Turnage et al v. Messersmith Manufacturing, Inc. et al

Filing 20

ORDER granting Defendant's 4 Motion to Dismiss for Lack of Personal Jurisdiction; granting Plaintiffs' 11 Motion for Leave to File Amended Complaint; and denying Plaintiffs' 12 Motion for Jurisdictional Discovery. Plaintiffs& #039; claims against Defendant Messersmith Manufacturing, Inc. are dismissed without prejudice. Plaintiffs shall file their Amended Complaint within two (2) weeks of the entry of this order. Failure to do so may lead to the dismissal of this case in its entirety. Signed by District Judge Keith Starrett on January 14, 2015 (dsl)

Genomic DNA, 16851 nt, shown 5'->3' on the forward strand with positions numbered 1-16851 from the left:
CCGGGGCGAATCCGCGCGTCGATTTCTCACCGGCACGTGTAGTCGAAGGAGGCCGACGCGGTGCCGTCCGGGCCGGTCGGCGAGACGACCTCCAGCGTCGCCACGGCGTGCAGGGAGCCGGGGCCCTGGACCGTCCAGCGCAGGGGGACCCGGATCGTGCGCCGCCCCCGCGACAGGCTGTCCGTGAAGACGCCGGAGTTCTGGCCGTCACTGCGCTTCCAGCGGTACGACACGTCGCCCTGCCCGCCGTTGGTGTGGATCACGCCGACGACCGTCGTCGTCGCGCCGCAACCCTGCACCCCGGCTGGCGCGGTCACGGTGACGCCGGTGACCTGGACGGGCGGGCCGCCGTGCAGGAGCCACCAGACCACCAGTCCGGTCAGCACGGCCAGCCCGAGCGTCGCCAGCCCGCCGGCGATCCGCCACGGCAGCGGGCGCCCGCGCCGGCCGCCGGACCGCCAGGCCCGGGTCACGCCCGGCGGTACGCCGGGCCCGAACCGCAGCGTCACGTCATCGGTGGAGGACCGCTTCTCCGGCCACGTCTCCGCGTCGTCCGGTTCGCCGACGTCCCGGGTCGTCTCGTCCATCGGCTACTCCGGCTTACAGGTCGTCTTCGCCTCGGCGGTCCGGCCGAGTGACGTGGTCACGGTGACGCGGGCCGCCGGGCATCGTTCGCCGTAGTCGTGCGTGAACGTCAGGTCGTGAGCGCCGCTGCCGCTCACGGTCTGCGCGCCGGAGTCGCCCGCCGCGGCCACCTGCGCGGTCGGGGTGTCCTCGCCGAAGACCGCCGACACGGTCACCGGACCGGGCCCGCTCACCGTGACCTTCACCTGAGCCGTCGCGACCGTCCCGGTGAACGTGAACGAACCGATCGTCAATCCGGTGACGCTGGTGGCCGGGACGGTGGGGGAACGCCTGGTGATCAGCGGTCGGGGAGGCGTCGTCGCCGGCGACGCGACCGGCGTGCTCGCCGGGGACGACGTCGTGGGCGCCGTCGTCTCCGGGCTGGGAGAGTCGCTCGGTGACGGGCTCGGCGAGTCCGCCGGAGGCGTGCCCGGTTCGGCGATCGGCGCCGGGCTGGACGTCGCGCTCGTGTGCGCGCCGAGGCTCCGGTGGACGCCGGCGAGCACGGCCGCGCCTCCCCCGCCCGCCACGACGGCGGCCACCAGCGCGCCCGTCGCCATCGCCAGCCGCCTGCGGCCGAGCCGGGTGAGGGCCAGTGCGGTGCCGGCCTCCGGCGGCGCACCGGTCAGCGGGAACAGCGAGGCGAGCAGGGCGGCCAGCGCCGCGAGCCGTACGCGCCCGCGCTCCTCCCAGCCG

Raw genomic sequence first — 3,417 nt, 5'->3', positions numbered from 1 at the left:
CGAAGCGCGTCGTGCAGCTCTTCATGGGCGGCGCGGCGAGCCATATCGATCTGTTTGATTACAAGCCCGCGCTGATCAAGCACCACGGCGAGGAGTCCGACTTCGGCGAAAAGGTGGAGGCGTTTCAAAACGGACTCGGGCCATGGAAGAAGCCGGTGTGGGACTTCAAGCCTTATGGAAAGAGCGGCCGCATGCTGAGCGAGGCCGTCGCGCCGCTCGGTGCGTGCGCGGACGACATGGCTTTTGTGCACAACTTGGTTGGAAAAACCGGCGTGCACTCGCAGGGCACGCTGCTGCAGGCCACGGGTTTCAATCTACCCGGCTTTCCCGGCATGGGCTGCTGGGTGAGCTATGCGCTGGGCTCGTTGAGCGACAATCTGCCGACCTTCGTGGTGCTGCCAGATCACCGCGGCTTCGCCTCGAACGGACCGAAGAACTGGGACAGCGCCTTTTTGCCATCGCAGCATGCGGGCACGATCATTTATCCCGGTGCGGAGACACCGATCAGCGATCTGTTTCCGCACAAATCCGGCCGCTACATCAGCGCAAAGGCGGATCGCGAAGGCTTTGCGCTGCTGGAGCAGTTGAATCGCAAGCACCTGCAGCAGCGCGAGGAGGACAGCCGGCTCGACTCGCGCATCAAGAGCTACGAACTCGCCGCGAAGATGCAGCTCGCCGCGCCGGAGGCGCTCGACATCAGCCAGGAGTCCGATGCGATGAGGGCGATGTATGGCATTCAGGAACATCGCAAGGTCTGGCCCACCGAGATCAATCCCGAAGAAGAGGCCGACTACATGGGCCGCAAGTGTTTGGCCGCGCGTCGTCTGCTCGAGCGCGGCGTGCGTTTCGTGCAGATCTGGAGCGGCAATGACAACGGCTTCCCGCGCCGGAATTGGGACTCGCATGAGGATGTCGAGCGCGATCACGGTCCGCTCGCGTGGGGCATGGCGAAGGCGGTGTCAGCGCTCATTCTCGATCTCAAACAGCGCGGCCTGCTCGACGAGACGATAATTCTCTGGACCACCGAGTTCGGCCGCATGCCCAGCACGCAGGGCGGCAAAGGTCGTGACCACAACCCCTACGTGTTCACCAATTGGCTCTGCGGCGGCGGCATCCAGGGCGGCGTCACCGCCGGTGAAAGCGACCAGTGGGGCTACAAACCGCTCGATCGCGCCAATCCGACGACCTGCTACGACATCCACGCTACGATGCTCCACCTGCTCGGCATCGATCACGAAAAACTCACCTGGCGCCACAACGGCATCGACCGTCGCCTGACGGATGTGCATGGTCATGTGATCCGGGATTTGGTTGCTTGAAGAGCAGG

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IN THE UNITED STATES DISTRICT COURT FOR THE SOUTHERN DISTRICT OF MISSISSIPPI EASTERN DIVISION JONATHAN DAVIS TURNAGE, et al. V. PLAINTIFFS CIVIL ACTION NO. 2:14-CV-124-KS-MTP MESSERSMITH MANUFACTURING, INC. DEFENDANT MEMORANDUM OPINION AND ORDER For the reasons stated below, the Court grants Defendant’s Motion to Dismiss [4], denies Plaintiffs’ Motion [12] for jurisdictional discovery, and grants Plaintiffs’ Motion [11] for leave to amend the complaint. I. BACKGROUND This is a product liability case. Plaintiff Jonathan Davis Turnage worked in a lumber plant in Silver Creek, Mississippi, cleaning and maintaining an auger which conveys wood materials to a heating system. Plaintiff alleges that the auger turned despite being shut down and secured, and that it severed fingers from each of his hands. He further alleges that Defendant, Messersmith Manufacturing, Inc., manufactured, sold, and installed the auger. Plaintiff and his wife filed this suit, alleging design, manufacturing, and warning defect claims under the Mississippi Product Liability Act.1 Defendant is a manufacturing company out of Michigan that designs, fabricates, and installs custom biomass boiler systems. It filed a Motion to Dismiss [4], arguing that the Court lacks personal jurisdiction over it. Plaintiffs responded with a Motion for Leave to File [11] 1 MISS. CODE ANN. § 11-1-63. an Amended Complaint and a Motion for Jurisdictional Discovery [12]. The motions are ripe for review. II. DISCUSSION A. Personal Jurisdiction Plaintiffs have the burden of making a prima facie showing that the Court has jurisdiction over Defendant. Pervasive Software, Inc. v. Lexware GMBH & Co. KG, 688 F.3d 214, 219 (5th Cir. 2012). “In determining whether personal jurisdiction exists, the trial court is not restricted to a review of the plaintiff’s pleadings. It may . . . determine the jurisdictional issue by receiving affidavits, interrogatories, depositions, oral testimony, or any combination of the recognized methods of discovery.” Jobe v. ATR Mktg., 87 F.3d 751, 753 (5th Cir. 1996). However, the Court must accept Plaintiffs’ undisputed allegations as true and resolve all factual disputes in Plaintiff’s favor. Pervasive Software, 688 F.3d at 219-20; McFadin v. Gerber, 587 F.3d 753, 758 (5th Cir. 2009). “A federal court may exercise personal jurisdiction over a nonresident defendant if (1) the forum state’s long-arm statute confers personal jurisdiction over that defendant; and (2) the exercise of personal jurisdiction comports with the Due Process Clause of the Fourteenth Amendment.” McFadin, 587 F.3d at 759. Defendant’s motion only addresses the due process clause. The Court’s analysis varies depending on the type of jurisdiction asserted. “Jurisdiction may be general or specific, depending on the nature of the defendant’s forum-related contacts.” Jackson v. Tanfoglio Giuseppe S.R.L., 615 F.3d 579, 584 (5th Cir. 2010). 2 1. General Jurisdiction “General jurisdiction may be found when the defendant’s contacts with the forum state are substantial, continuous, and systematic.” Id. This test “is a difficult one to meet, requiring extensive contacts between a defendant and a forum. To confer general jurisdiction, a defendant must have a business presence in the forum state. Injecting a product, even in substantial volume, into a forum state’s ‘stream of commerce,’ without more, does not support general jurisdiction.” Id. (citations and punctuation omitted). Plaintiffs have not offered any evidence, and the allegations of the Amended Complaint [1-2] are insufficient to demonstrate that Defendant has “substantial, continuous, and systematic” contacts with the state of Mississippi. Plaintiffs only alleged that Defendant manufactured the auger that injured him. Defendant offered the declaration [4-1] of Gailyn Messersmith, its owner. Messersmith declared that Defendant has no plant, offices, real or personal property, employees, bank accounts, or any other assets in Mississippi. He declared that Defendant conducts no business in Mississippi, that it has no contracts with Mississippi residents, and that it has never availed itself of the protection of Mississippi’s laws or court system. He declared that Defendant has never designed or fabricated a boiler system to be installed in Mississippi, nor has it ever installed or sold a boiler system in Mississippi. Plaintiffs have offered nothing to dispute Defendant’s evidence. Therefore, they have not carried their prima facie burden to demonstrate “substantial, continuous, and 3 systematic” contacts with the state of Mississippi. Id. at 584-85 (defendant had no office, bank accounts, employees, address, property in forum state; it had not registered to do business or paid taxes in forum state; it did not directly sell any products in forum state). 2. Specific Jurisdiction “Specific jurisdiction exists when the defendant has purposefully directed his activities at residents of the forum . . . and the litigation results from alleged injuries that arise out of or relate to those activities.” Clemens v. McNamee, 615 F.3d 374, 378 (5th Cir. 2010). The Court “applies a three-step analysis to determine specific jurisdiction: (1) whether the defendant has minimum contacts with the forum state; (2) whether the plaintiff’s cause of action arises out of or results from the defendant’s forum related contacts; and (3) whether the exercise of personal jurisdiction is fair and reasonable.” Jackson, 615 F.3d at 585; see also Ainsworth v. Moffett Eng’g, Ltd., 716 F.3d 174, 177 (5th Cir. 2013). The crux of the analysis “is whether the defendant’s conduct shows that it reasonably anticipates being haled into court.” McFadin, 587 F.3d at 759. “In cases involving a product sold or manufactured by a foreign defendant, [the Fifth Circuit] has consistently followed a ‘stream-of-commerce’ approach to personal jurisdiction, under which the minimum contacts requirement is met so long as the court ‘finds that the defendant delivered the product into the stream of commerce with the expectation that it would be purchased by or used by consumers in the forum state.” Ainsworth, 716 F.3d at 177. “[M]ere foreseeability or awareness is a 4 constitutionally sufficient basis for personal jurisdiction if the defendant’s product made its way into the forum state while still in the stream of commerce, but the defendant’s contacts must be more than random, fortuitous, or attenuated, or of the unilateral activity of another party or third person.” Id. (punctuation and citations omitted). Here, Plaintiff offered no evidence and only alleged that Defendant manufactured the auger which caused his injury. Defendant provided an undisputed declaration [4-1] from its owner that Defendant has never 1) contracted with a resident of Mississippi, 2) designed or fabricated a boiler system to be installed in Mississippi, or 3) installed or sold a boiler system in Mississippi. Defendant’s owner also declared that he was unaware of any system designed, fabricated, or installed by Defendant having been moved into Mississippi from an outof-state facility. He explained that Defendant’s biomass boiler heating systems are designed and fabricated specifically for each customer’s facility; the systems are “large, heavy and essentially unmovable, unless . . . first disassembled.” Defendant provided one of its brochures [4-2], which includes photographs of one of their boiler systems, demonstrating their size and complexity. Defendant has a contract with a marketing company to sell its boiler systems in New England, but the marketing company’s territory does not extend to Mississippi. Defendant admits that it has received one inquiry from an individual in Mississippi through its website (which does not specifically target Mississippi), but the individual was not Plaintiff or his employer. Defendant provided an estimate for a boiler system, 5 and nothing further happened. Defendant argues that these facts demonstrate that it is not foreseeable that one of its boiler systems would make its way through the stream of commerce into Mississippi. Defendant argues that the system at issue – if it is, in fact, one of Defendant’s boiler systems – had to have been disassembled and transported to Mississippi from out of state, because of Defendant’s lack of any meaningful contacts with Mississippi, 2 the fact that its systems are specially designed for the facilities in which they are installed, and each systems’ size and weight. The Court agrees that the evidence demonstrates that it is not foreseeable that one of Defendant’s large, heavy boiler systems custom designed for an out-of-state facility would make its way into Mississippi. Defendant has not marketed, sold, or installed its systems in Mississippi. If the boiler system at issue was manufactured by Defendant, it had to have been brought into the state by “the unilateral activity of another party or third person,” and that is not a constitutionally sufficient basis for the exercise of personal jurisdiction. Id.; see also In re Chinese-Manufactured Drywall Prods., 753 F.3d 521, 548 (5th Cir. 2014). “Once a product has reached the end of the stream of commerce and is purchased, a consumer’s unilateral decision to take a product to a distant state, without more, is insufficient to confer personal jurisdiction over the manufacturer or distributor.” Seiferth v. Helicopteros Atuneros, Inc., 472 F.3d 266, 273 (5th Cir. 2006). Even if Defendant had directly sold and installed the subject 2 Plaintiffs have not argued that Defendant’s website and the single online inquiry from a Mississippi resident are enough to establish jurisdiction. 6 boiler system to Plaintiff’s employer, a single isolated sale is not sufficient to establish specific personal jurisdiction. See J. McIntyre Machinery, Ltd. v. Nicastro, – U.S. –, 131 S. Ct. 2780, 2792, 180 L. Ed. 2d 765 (2011); Ainsworth, 716 F.3d at 178 (“a single isolated sale” is not an adequate basis for personal jurisdiction). In summary, the record contains no evidence or allegation indicating that Defendant should “reasonably anticipate being haled into court” in Mississippi. Seiferth, 472 F.3d at 273. In fact, the record demonstrates the opposite. Accordingly, the Court’s exercise of personal jurisdiction over Defendant would violate the Due Process Clause of the Fourteenth Amendment. B. Jurisdictional Discovery Plaintiffs argue that they should be permitted to conduct jurisdictional discovery. They request permission to serve interrogatories and requests for production, as well as to conduct “two or three depositions to determine . . . if a Messersmith auger is installed in a plant in Mississippi; [w]hether or not Messersmith knew, or should have known, that the auger foreseeably would be installed in a plant in Mississippi; and the party or parties who designed, or built, [the] biomass boiler system at” Plaintiff’s employer. “As the party opposing dismissal and requesting discovery, the plaintiffs bear the burden of demonstrating the necessity of discovery.” Monkton Ins. Servs. v. Ritter, 768 F.3d 429, 434 (5th Cir. 2014). They are “not entitled to jurisdictional discovery when the record shows that the requested discovery is not likely to produce the facts needed to withstand a” motion to dismiss. Id. The Court has “broad discretion in all 7 discovery matters.” Kelly v. Syria Shell Petroleum Dev. B.V., 213 F.3d 841, 856 (5th Cir. 2000). “When the lack of personal jurisdiction is clear, discovery would serve no purpose and should not be permitted.” Id. Plaintiffs have not demonstrated that their requested discovery would alter the outcome of Defendant’s motion. Plaintiffs want to determine whether Defendant manufactured and installed the boiler system which allegedly caused their injuries. A single isolated sale is not sufficient to establish specific personal jurisdiction. See McIntyre, 131 S. Ct. at 2792; Ainsworth, 716 F.3d at 178. Therefore, even if Plaintiffs uncover evidence demonstrating that the boiler system at issue was manufactured, sold, and installed by Defendant, the exercise of personal jurisdiction would still be improper. The Court further notes that Plaintiffs seek leave to amend their complaint to add another defendant who allegedly designed, manufactured, or installed the subject heating system. C. Amended Complaint Plaintiffs seek leave to amend their complaint to add another defendant. Rule 15 provides that “a party may amend its pleading only with the opposing party’s written consent or the court’s leave. The court should freely give leave when justice so requires.” FED. R. CIV. P. 15(a)(2). Defendant does not object to the amendment insofar as it does not affect the Court’s subject matter jurisdiction, and Plaintiffs represent that the proposed defendant is an Alabama corporation. Therefore, the Court grants Plaintiffs’ Motion for Leave to File [11] an Amended Complaint. III. CONCLUSION 8 For the reasons stated above, the Court grants Defendant’s Motion to Dismiss [4] for lack of personal jurisdiction and denies Plaintiffs’ Motion to Allow Limited Discovery [12]. Plaintiffs’ claims against Defendant Messersmith Manufacturing, Inc. are dismissed without prejudice. The Court grants Plaintiffs’ Motion for Leave to File [11] an Amended Complaint. Plaintiffs may file an Amended Complaint that conforms with the changes proposed in their motion. Plaintiffs shall file the Amended Complaint within two weeks of the entry of this order, and failure to do so may lead to the dismissal of this case in its entirety. SO ORDERED AND ADJUDGED this 14th day of January, 2015. s/Keith Starrett UNITED STATES DISTRICT JUDGE 9